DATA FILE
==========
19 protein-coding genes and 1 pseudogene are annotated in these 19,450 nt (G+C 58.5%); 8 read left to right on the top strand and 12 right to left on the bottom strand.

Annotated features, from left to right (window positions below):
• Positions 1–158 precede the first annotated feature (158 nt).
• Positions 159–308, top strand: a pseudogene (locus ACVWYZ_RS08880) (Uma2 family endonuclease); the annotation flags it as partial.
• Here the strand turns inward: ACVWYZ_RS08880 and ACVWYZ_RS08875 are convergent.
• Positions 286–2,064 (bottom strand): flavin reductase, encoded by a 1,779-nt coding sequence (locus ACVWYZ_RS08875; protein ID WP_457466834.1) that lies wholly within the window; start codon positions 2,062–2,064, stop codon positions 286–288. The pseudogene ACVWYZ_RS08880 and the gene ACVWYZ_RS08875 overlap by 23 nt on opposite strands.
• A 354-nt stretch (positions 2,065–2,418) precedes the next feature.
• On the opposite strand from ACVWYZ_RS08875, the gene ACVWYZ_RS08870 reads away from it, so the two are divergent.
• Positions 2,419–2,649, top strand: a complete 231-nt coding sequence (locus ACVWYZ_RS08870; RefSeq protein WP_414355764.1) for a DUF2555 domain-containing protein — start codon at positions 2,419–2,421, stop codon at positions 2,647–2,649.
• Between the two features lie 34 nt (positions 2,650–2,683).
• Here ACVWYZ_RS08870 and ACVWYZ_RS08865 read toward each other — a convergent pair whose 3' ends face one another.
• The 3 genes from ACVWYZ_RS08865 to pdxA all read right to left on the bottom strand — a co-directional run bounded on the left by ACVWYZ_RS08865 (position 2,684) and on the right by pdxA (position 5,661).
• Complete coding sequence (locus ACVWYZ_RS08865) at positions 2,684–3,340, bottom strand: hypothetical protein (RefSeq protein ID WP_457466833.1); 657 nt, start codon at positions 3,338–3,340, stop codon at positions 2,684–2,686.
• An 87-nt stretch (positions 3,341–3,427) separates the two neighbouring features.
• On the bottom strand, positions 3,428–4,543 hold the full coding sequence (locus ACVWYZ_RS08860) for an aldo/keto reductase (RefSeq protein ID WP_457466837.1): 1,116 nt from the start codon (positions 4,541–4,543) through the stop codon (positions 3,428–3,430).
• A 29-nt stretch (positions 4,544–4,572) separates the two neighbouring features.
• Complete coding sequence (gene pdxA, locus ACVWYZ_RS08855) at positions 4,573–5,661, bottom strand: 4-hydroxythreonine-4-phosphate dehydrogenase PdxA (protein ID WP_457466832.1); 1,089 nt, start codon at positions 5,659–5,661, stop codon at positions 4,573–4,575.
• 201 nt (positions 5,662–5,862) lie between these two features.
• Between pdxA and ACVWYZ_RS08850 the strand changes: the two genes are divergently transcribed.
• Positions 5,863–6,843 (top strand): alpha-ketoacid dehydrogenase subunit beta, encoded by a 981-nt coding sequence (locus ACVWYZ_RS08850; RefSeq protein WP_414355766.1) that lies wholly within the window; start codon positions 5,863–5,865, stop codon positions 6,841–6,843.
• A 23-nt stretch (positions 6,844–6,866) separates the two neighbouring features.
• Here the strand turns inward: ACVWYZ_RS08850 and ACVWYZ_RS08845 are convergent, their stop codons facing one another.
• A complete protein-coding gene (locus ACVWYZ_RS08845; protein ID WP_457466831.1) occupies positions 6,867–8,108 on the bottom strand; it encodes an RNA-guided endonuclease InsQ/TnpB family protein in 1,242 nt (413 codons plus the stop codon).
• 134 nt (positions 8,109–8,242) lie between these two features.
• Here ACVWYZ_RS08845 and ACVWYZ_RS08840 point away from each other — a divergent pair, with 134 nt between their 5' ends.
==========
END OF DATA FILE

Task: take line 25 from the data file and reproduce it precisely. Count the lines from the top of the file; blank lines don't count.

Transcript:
• Here ACVWYZ_RS08845 and ACVWYZ_RS08840 point away from each other — a divergent pair, with 134 nt between their 5' ends.